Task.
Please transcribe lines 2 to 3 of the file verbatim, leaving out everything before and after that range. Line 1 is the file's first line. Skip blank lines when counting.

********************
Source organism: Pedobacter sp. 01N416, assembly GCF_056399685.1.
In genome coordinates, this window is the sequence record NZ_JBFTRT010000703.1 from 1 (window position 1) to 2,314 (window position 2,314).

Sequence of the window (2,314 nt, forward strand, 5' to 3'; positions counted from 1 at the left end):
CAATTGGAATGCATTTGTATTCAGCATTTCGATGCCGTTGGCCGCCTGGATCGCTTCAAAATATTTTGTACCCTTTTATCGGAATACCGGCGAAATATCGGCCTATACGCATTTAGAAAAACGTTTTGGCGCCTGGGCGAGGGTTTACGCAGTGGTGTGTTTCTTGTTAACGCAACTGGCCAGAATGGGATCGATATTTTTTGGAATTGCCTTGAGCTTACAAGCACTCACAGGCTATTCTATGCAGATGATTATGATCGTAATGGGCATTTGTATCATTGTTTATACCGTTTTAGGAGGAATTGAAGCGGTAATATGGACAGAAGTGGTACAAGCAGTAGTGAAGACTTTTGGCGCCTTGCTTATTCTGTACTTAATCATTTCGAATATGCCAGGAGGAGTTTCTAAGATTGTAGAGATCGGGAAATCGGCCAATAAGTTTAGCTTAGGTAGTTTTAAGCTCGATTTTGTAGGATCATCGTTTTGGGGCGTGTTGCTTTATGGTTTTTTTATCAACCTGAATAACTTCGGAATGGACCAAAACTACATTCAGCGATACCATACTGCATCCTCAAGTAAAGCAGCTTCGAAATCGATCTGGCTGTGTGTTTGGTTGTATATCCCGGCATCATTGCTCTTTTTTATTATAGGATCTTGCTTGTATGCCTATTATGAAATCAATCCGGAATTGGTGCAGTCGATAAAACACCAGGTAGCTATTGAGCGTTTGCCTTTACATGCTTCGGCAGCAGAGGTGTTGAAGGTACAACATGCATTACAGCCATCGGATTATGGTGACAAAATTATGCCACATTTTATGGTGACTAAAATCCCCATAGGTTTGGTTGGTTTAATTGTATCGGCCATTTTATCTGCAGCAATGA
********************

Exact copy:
In genome coordinates, this window is the sequence record NZ_JBFTRT010000703.1 from 1 (window position 1) to 2,314 (window position 2,314).

Sequence of the window (2,314 nt, forward strand, 5' to 3'; positions counted from 1 at the left end):